Green China

Not rubbish

Updated: 2011-05-06 11:53

(China Daily European Weekly)

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Even though Wang has become a successful photographer, he has never lost his respect for junk collectors, who are prominently featured in Wang's work. He says they are an important part of society, and by sorting through and recycling items in a landfill, they reduce the amount of trash. But he admits that it wasn't easy to photograph them at first.

"They have their own life," he says. "Most of them had never had their photo taken before."

Eventually they accepted him and he took many photographs of the children who were born and grew up in trash heaps. In the end, he gave them more than 100 photos as gifts.

"I am happy to help them record their lives," he says.

While photographing the garbage sites around Beijing, Wang also filmed them. A documentary was shown to a small group of people in Beijing in early April. A 200-seat theater was filled, with Wang's friends and people from media organizations spilling out into the aisles.

In order to ensure the audience's safety, the theater manager decided to show it again.

"I am glad to see that my work has been appreciated by so many people in China now," Wang says.

After the premiere, Wang was invited by the University of California, Berkeley, to talk with American scholars who specialize in Asian trash studies. One professor gave a speech on how China has dealt with trash over the years, including the development of China's current refuse disposal system, first introduced in 1949.

During his 10-day trip, Wang looked inside about 10 garbage bins along the streets of Berkeley, took the trash out of the bins and photographed it. A 50-year-old woman told him not to worry, because "someone will come to take care of the trash and they will get it sorted out and recycled".

The following day he visited a sanitation transfer station, where he was told that many of the recyclable items are sent to other countries, including China.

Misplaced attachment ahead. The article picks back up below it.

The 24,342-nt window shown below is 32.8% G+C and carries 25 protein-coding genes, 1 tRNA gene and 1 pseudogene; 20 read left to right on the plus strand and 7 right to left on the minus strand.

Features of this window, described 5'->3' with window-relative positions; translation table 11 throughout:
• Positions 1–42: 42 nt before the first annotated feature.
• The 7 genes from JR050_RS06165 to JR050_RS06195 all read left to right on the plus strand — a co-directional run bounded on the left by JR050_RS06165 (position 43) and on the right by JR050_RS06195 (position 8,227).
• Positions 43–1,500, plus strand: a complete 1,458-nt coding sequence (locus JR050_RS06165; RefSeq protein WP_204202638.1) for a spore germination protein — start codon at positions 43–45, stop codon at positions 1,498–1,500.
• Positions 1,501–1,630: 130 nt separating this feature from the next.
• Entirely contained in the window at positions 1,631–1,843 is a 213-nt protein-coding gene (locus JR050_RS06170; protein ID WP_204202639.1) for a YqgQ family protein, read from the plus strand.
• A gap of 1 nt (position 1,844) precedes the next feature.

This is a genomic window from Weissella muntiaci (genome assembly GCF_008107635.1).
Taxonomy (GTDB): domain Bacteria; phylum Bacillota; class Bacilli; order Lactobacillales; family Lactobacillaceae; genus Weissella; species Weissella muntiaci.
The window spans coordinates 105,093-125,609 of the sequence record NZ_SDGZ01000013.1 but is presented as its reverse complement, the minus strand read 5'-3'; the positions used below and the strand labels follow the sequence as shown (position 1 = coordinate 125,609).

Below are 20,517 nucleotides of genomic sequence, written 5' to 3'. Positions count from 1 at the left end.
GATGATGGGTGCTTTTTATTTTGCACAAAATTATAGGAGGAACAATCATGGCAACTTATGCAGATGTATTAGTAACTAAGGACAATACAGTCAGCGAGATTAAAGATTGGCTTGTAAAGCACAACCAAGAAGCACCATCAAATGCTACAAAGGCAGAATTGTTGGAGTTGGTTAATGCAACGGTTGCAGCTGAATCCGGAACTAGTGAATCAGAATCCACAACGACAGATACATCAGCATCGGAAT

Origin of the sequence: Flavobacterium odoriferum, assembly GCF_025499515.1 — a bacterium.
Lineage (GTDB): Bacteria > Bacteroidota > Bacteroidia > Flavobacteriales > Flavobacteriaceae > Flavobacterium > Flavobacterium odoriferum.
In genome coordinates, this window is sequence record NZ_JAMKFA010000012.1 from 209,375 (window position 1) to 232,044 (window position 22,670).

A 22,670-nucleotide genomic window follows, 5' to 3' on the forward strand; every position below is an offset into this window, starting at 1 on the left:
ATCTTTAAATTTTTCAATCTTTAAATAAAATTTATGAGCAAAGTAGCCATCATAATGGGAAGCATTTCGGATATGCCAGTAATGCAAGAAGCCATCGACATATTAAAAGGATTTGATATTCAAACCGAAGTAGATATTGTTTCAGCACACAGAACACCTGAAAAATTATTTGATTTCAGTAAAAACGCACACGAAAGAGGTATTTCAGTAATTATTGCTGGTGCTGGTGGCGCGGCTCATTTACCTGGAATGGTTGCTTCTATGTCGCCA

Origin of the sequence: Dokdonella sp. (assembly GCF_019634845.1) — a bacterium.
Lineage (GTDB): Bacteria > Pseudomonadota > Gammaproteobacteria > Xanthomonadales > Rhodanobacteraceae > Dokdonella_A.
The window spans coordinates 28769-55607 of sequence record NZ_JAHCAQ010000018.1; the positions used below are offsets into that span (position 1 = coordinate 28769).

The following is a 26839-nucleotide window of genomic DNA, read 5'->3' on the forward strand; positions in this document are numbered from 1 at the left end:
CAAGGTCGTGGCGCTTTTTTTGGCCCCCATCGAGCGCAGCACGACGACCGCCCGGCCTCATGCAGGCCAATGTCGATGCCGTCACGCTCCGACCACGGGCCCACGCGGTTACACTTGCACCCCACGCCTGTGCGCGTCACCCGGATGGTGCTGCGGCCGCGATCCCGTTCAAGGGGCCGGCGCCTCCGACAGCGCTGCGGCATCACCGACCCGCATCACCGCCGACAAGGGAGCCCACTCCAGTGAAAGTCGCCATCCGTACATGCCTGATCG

While China is following Western countries to promote sorting recyclable materials, Wang plans to visit many cities to photograph dumped papers, shoes, tires and plastic products from overseas.

"I am sure if the sorted items were good or no harm for the environment, they (the Americans) would keep it in their home country," Wang says. In his opinion, sorting recyclable materials and sending it away is a joke rather than a solution for China.

He said just because trash isn't in plain sight, doesn't mean it doesn't exist. "Where do we want to transport our garbage?"

Another popular way to dispose of garbage in China is to burn it. Wang takes issue with this as well since he believes in the idea of conservation of matter, that matter is neither created nor destroyed during any physical or chemical change.

When he was working on his documentary, Wang saw many unused products in garbage sites, such as millions of packets of instant coffee.

A strong odor surrounded him as the trash burned, releasing dioxins into the air. The pollutants are harmful to people and the environment.

Wang believes people should make the best use of all items. "None of the producers meant to make products only for burning, and the damage for the environment could be bigger than the cost of burning them."

The criticism toward sorting and sending away recyclable materials and trash burning finally lead Wang to focus on the ever-growing consumerism in China.

Wang has taken many pictures of supermarkets, with shelves filled with items wrapped in packing materials. Under the plastic, the food looks fresh and clean.

"Do we have to pack a seven-day-old product that won't disintegrate for 200 years?"

When most Chinese environmentalists are calling for a garbage recycling system, Wang says the answer may lie in consumerism, the focus of his next documentary. He wants to make people think before they purchase products.

"Even though you have to buy a bottle of milk, you can still choose not to pick the most packed one."

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